We expect to recycle everything these days, but some products don’t make it easy. Take mattresses, please.
Although progress has been made recently on mattress recycling, they remain one of the most challenging items for consumers to recycle. We don’t need to get rid of a mattress very often, but when we’re done with it, we usually want it gone in a hurry.
Q: Let’s cut to the chase. What am I supposed to do with an old mattress?
A: The easiest solution is to ask a retailer to take back your old mattress and box spring when you buy a new set. Many retailers provide that service, although they may charge a small additional fee.
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Tell the retailer you want your old mattress recycled, not landfilled. Mattress stores and other businesses that generate lots of old mattresses, such as hotels, can now recycle mattresses more easily than in the past through a Washington State Correctional Industries project and other programs.
Q: What if I have an old mattress to get rid of, but I’m not buying a new one from a retailer?
A: That’s currently the black hole of mattress recycling, especially if the mattress is in poor condition. Only a few local businesses will pick up or accept your mattress and get it recycled, and you could pay as much as $60 for recycling, usually significantly more than you would pay to throw it away.
Q: What would happen if I just leave it on a street corner somewhere?
A: Dumping mattresses and other items illegally can result in hefty fines from local governments or the state. If a mattress gets dumped illegally on your property, it’s generally your responsibility to have it hauled away.
Q: How about if I have a mattress I don’t want that’s still in good shape?
A: Some charities may accept it. For listings of charities and businesses that resell, donate, recycle or dispose of mattresses, consult King County’s “What Do I Do With?” website at your.kingcounty.gov/solidwaste/wdidw. Under “Select a Category,” click on Furniture, then Mattresses.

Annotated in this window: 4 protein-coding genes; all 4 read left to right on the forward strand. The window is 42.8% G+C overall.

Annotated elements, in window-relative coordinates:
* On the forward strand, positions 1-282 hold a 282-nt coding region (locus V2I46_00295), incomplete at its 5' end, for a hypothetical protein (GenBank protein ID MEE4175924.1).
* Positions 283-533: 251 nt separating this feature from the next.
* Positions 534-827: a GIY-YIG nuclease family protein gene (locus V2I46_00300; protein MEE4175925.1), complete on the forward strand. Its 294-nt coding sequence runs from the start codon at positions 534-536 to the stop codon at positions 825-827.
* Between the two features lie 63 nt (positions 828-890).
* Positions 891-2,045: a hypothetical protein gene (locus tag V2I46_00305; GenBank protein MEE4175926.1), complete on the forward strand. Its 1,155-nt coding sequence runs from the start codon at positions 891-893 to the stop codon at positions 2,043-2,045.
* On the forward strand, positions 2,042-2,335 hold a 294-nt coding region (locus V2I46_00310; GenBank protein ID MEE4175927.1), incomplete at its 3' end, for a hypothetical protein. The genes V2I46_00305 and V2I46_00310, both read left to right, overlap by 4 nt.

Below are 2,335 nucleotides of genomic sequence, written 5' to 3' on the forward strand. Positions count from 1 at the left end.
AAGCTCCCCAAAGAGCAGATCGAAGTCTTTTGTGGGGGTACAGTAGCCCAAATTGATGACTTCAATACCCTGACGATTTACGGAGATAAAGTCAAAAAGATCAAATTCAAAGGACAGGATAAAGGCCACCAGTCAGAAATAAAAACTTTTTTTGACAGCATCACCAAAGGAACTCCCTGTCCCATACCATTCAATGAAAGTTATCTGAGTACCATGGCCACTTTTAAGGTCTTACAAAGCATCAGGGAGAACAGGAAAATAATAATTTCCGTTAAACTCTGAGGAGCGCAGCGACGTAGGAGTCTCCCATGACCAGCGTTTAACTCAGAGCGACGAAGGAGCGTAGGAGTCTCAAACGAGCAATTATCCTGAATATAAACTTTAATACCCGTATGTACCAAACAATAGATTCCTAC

You could also offer it on Craigslist (craigslist.org) or Freecycle (freecycle.org). Before you offer a mattress for reuse, just make sure it doesn’t have any stains or rips, and of course, no bedbugs
Q: The bedbug scare has made used mattresses less appealing, hasn’t it?
A: Yes, but reputable used-furniture dealers will usually check mattresses they sell to make sure they do not have any telltale signs of bedbugs, and most individuals will not knowingly sell or donate a used mattress with bedbugs.
Q: Why are mattresses so hard to recycle?
A: A standard mattress and box spring are made of polyurethane foam, steel, wood, cotton and other fabric. Some of those materials have value for recycling if they can be separated cleanly, but that’s the hard part.
Mattress-recycling workers typically “fillet” the mattresses by hand, using box-cutters or similar tools. Because it is such time-consuming work, mattress-recycling operations may use prison labor or subsidized developmentally disabled workers to make it cost-effective.
Q: Can’t we just landfill mattresses?
A: Landfills don’t want mattresses because they take up a lot of space, and the springs pop out and get tangled in the landfill equipment.
Q: What’s the solution?
A: A “product stewardship” approach, where the mattress industry takes responsibility for providing recycling, would make proper mattress disposal easier for the public and reduce costs for governments. This might involve incorporating an “advance recycling fee” into the price consumers pay for a new mattress.
It also helps the environment when we buy high-quality mattresses, which last longer, and mattresses made from greener materials such as organic cotton.
Individuals, businesses and governments all need to pay more attention to the final disposition of bulky products such as mattresses and carpets that we spend so much time on every day. So let’s sleep on that tonight.
Tom Watson is project manager for King County’s Recycling and Environmental Services. Reach him at email@example.com, 206-296-4481 or www.KCecoconsumer.com